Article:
Outbreaks of a bacterial infection caused by Pasteurella multocida sporadically occur in staging areas where millions of waterfowl congregate during migration. During these periods where the density of the birds is very high, transmission of the bacteria can easily occur through close contact, splashing of bacteria laden water, and other mechanisms. Some outbreaks have resulted in deaths of thousands of ducks and geese. Some species are more sensitive to infection than others. For example in 1979, over 100,000 snow geese died near Hudson Bay due to avian cholera infection.
Beavers have gotten a bad rap for hosting and shedding in their feces a protozoan pathogen known as Giardia lamblia. Acquiring this gastrointestinal infection is associated with drinking untreated or unfiltered water from lakes and rivers even in remote areas such as the Boundary Waters Canoe Area in Minnesota. Although beavers get blamed for releasing this protozoan pathogen into the water, it is far from clear and certainly more complex; likely involving other wildlife species as well as domestic animals such as dogs. Even humans may have contributed to the prevalence of this pathogen in many pristine areas.
The rabies virus can infect a number of different animals including most notably raccoons, fox, coyotes, bats, skunks and others. The pathogenesis (disease progression) differs in each. The fact that there are animals in nature with antibodies to the virus in their body indicates that some will survive the infection. Raccoon rabies is a problem on the East coast where subdivisions of homes move into more wooded areas. Contact with rabid raccoons can occur. The general rule is that if you observe a raccoon wandering around in the middle of the day, there is a chance that it is rabid and is in the latter stages of the infection. The virus is transmitted through the bite of the infected animal's saliva. The infection in the brain causes hyper salivation in many animals. A vaccine program to decrease the number of rabid raccoons has been going for the last decade in the Southeastern states. Vaccine baited meat distributed by various means is being spread in raccoon habitats in hopes of immunizing the animals against the infection. Scientists hope to see a decrease in the number of rabid raccoons in the near future.
The cause of the decline in European honeybees known as Colony Collapse Disease (CCD) is unclear. Pesticides, mites, viruses and perhaps other chemicals may have contributed to the decline. In a recent article (Science 351:555, 2016), the authors focus on the host/vector relationship of the honeybee and a mite (Varroa destructor). The vector mite transmits a virus called deformed wing virus (DMV) to the honeybee that has been clearly linked to colony collapse. Factors driving CCD that have lead to a reemergence of DMV are thought to include human managed movement of bees, adaptation of this mite to a new host and change in the virus lethality. Future studies will need to continue to focus on how viruses spread to new hosts and adapt to new environments in light of the importance of the honeybee in pollination of agricultural crops.
There is much that we do not know about the transmission of the Zika Virus which was first isolated from a non-human primate in the Zika Forest in Africa. Similar to other viruses such as West Nile Virus and Japanese Encephalitis Virus, these arboviruses utilize mosquitoes as vectors of transmission. That means when a mosquito takes a blood meal from an infected animal, the virus is taken into the mosquito's gut and starts replicating. Thus the mosquitoes are 'biological vectors'. When an infected mosquito bites a human, the virus could be transmitted and infect that human. What is not clear is whether humans can be involved in further transmission to other mosquitoes. For example, is there enough virus in the blood for a mosquito to pick up and continue the transmission to other hosts? With many other arboviruses, humans are considered 'dead end hosts' because there is not sufficient virus in the blood for other mosquitoes to become infected by and transmit to other hosts.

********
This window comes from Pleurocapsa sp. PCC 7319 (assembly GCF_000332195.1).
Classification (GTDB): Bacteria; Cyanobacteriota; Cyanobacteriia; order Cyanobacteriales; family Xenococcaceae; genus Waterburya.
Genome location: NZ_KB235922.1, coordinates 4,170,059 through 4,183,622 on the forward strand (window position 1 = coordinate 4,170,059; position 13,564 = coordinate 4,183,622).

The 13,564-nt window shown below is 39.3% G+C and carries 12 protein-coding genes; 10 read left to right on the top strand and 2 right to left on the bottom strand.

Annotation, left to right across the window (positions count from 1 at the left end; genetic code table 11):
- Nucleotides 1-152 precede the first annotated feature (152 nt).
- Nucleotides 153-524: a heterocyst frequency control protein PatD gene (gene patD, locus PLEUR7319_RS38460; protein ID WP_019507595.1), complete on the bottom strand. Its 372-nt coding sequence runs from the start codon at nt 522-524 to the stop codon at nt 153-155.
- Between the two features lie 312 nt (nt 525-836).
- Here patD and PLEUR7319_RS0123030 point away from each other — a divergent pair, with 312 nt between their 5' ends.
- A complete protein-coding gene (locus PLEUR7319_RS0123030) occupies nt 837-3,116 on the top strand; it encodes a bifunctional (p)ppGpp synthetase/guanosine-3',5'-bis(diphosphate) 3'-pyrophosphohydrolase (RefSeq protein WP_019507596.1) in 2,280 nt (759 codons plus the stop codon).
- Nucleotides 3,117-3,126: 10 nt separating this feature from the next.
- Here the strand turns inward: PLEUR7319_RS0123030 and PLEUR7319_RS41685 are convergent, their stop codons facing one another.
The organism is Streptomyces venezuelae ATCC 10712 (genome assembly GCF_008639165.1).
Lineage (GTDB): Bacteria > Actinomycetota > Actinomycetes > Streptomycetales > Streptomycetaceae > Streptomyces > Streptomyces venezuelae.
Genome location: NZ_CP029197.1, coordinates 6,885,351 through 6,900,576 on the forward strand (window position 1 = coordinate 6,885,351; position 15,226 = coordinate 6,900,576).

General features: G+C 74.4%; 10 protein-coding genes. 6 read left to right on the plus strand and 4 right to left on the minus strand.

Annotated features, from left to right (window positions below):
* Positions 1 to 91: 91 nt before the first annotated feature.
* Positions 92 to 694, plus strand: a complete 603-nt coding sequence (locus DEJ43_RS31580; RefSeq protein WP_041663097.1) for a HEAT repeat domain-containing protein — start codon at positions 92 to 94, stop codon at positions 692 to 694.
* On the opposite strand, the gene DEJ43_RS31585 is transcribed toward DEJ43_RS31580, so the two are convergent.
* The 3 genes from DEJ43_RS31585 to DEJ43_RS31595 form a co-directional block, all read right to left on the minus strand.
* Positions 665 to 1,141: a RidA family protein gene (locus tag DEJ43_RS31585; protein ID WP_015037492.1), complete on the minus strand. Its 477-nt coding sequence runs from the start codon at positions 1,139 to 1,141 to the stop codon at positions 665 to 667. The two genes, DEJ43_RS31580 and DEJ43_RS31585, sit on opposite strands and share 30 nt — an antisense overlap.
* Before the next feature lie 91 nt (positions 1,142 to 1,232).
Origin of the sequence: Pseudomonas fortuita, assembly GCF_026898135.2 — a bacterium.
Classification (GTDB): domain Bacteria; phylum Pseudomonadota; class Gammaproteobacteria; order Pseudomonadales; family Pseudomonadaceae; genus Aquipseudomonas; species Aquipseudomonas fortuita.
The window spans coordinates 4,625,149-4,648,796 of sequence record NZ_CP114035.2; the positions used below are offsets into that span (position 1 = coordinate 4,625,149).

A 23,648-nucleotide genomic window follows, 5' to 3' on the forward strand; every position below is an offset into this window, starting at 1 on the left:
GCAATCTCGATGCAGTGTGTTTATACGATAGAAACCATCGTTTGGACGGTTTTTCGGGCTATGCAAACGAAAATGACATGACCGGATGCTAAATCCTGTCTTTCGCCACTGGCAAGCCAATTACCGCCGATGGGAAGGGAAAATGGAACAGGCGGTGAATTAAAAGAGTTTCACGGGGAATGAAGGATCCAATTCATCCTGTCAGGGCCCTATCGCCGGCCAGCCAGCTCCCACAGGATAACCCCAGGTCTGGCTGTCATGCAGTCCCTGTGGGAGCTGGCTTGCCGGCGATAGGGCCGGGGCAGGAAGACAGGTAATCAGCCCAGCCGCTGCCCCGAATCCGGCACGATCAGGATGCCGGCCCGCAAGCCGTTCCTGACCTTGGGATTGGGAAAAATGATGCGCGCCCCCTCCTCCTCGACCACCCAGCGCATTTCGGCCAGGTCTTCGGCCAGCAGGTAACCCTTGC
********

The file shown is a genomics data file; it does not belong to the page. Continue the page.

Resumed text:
Because the virus utilizes the circulatory system as a means of dissemination to the target organ such as the central nervous system, exposure to blood from other sources could lead to infection. It has been reported that in some cases infection can lead to hematospermia (blood in the ejaculate) and this has resulted in transfer of the virus to the sexual partner. In fact the virus may be secreted in other fluids such as saliva and urine even without blood as has been shown with West Nile Virus present in urine.
The natural hosts of this virus remain to identified. Natural hosts usually show no signs of disease and are important in maintaining the transmission cycle in the wild. Whether certain birds or small mammals are important in this natural cycle remain to be seen.
Named after the Zika (translated overgrown) Forest in Uganda, by 2007 it had spread to Micronesia, Central and South America and the Caribbean. This is a Flavivirus carried by Aedes mosquitoes such as Aedes aegypti and Aedes albopictus thus it is referred to as an arbovirus. The RNA containing virus is similar to West Nile Virus, Yellow Fever Virus, and Dengue Fever. The natural (sylvatic) cycle involves hosts such as monkeys but identification of other host animals is far from complete. West Nile Virus is associated with many different bird hosts and the rapid dissemination of the virus in the United States starting in 2001 is partly due to these avian hosts. Some think the Zika Virus will not disseminate as quickly but worry that it will become established in the Southern US where these mosquito vectors are present.